Diversity Vs. White Privilege
Christine Sleeter explains why multiculturalism, at its core, is a
struggle against racism, and must go beyond an appreciation of diversity.
from the magazine RETHINKING SCHOOLS, vol. 15, no. 2 (Winter 2000/2001); available online
An Interview with Christine Sleeter
The following is condensed from an interview with Christine Sleeter, a professor
at California State University - Monterey Bay and co-editor of Multicultural
Education, Critical Pedagogy, and the Politics of Difference. Sleeter was
interviewed by Barbara Miner and Bob Peterson of Rethinking Schools.
Q: You stress the importance of multicultural education as a struggle against
white racism, rather than multiculturalism as a way to appreciate diversity.
Both historically and in contemporary society, the relationships between
racial and ethnic groups in this country are framed within a context of unequal
power. People of European descent generally assume the power to claim the
land, claim the resources, claim the language. They even claim the right
to frame the culture and identity of who we are as Americans. That has been
the case ever since Columbus landed on the North American continent.
Generally, people of European de-scent still claim white privileges. This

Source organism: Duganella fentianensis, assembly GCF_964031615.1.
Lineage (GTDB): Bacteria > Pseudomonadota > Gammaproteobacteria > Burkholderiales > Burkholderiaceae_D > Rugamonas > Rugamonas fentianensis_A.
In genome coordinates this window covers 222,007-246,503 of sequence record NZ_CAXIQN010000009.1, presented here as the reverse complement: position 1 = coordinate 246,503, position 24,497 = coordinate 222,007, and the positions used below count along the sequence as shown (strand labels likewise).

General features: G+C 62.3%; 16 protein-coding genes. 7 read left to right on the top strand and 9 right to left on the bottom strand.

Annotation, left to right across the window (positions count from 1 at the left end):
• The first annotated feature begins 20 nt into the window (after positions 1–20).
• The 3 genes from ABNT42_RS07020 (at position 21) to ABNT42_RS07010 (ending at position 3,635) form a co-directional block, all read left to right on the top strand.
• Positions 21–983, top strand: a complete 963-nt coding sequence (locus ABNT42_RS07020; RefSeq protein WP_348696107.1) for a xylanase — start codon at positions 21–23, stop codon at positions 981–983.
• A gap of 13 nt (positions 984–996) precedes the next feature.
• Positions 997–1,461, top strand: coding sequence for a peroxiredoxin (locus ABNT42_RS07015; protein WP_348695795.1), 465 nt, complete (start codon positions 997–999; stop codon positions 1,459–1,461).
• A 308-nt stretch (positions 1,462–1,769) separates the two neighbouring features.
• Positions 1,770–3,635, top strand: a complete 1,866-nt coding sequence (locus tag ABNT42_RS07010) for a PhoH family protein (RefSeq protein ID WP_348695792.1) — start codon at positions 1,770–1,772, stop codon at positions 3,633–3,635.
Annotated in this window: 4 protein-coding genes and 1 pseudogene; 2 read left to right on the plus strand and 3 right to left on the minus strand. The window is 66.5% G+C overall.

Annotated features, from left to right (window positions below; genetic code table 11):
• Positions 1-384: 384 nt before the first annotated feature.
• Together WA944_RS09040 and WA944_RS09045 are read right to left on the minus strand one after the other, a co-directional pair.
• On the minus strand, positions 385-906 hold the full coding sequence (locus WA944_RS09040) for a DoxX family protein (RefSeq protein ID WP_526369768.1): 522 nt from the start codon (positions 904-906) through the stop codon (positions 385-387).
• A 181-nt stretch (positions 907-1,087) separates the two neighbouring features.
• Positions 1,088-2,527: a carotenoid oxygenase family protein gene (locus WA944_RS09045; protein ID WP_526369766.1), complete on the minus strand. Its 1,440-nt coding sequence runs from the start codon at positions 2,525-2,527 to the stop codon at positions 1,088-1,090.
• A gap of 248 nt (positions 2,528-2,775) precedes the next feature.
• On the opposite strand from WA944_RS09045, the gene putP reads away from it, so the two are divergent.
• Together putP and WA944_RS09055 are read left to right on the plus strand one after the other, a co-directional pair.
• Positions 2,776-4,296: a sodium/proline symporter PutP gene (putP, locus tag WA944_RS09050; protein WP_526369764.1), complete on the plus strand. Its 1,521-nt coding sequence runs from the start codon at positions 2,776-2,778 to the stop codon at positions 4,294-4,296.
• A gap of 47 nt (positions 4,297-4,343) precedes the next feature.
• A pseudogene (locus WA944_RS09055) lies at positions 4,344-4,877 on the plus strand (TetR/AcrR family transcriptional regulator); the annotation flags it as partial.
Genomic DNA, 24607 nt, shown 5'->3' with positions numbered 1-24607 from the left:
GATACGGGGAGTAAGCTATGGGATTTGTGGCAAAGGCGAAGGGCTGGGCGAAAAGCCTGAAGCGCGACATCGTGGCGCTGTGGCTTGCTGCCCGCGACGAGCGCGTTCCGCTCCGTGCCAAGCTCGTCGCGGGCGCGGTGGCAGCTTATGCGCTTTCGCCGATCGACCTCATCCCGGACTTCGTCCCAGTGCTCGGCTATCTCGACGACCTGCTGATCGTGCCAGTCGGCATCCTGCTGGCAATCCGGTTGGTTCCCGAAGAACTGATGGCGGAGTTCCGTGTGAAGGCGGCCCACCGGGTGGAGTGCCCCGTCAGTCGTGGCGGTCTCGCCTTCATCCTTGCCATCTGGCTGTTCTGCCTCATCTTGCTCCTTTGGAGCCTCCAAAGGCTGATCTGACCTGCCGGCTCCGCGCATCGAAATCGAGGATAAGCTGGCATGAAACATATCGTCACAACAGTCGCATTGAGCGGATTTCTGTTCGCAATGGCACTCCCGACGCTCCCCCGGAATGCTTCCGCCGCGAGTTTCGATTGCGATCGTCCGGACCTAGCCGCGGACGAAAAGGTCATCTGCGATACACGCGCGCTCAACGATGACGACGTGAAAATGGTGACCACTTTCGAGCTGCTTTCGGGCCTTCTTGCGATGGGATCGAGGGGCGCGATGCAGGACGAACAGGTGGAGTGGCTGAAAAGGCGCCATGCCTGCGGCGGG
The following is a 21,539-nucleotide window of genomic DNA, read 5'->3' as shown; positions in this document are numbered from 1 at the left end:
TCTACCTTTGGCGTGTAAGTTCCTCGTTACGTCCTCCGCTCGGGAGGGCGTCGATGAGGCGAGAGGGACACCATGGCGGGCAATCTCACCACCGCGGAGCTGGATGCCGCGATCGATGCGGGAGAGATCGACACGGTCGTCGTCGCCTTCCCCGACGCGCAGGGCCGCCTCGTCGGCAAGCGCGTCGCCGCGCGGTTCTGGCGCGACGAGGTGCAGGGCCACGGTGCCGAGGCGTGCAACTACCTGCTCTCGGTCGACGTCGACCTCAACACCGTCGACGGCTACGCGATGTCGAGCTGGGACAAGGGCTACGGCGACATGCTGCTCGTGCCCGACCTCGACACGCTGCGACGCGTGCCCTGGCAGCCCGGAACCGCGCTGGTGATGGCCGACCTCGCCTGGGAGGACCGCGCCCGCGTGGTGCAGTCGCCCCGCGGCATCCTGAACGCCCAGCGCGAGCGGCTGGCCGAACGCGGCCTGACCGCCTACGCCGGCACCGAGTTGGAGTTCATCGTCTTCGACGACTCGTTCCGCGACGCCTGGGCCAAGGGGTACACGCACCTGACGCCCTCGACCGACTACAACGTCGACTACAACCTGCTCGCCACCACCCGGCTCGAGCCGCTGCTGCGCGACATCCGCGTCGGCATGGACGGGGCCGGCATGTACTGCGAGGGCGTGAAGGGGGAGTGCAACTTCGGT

is particularly true of wealthy people of European descent. I know a lot
of poor people who, while they reap the benefits of looking white, are certainly
disenfranchised in many ways.
I keep going back to the fact that multicultural education came out of the
civil rights movement. It wasn't just about, "Let me get to know something
about your food and I'll share some of my food." The primary issue was one
of access to a quality education. If we're not dealing with questions of
why access is continually important, and if we're not dealing with issues
like why we have so much poverty amid so much wealth, we're not dealing with
the core issues of multiculturalism.
I know it may sound trite, but the central issue remains one of justice.
Q. You talk a lot about white privilege. Why do you use that term and how do you explain it to white teachers?
If I do well at something, nobody is going to say, "You're a credit to your
race." Saying that presumes that the race that the person is a member of
ordinarily doesn't do very well.
Because I am white, nobody says that about me. Yet such statements frequently
surround kids of color. People make assumptions about their intellectual
ability, about their family support, simply on the basis of their skin color.
That's what I mean by reaping privileges of white racism, just on a personal
level. At a more institutional level, I sometimes use this example.
My grandfather was a painter and wallpaper hanger who did fairly well in
his life by buying property, renovating it, and then selling it. I grew up
with the family story that he only had a second-grade education and look
how well he did. Yet he was buying property at a time in which property ownership
was much easier for white people. As a part of New Deal legislation, Franklin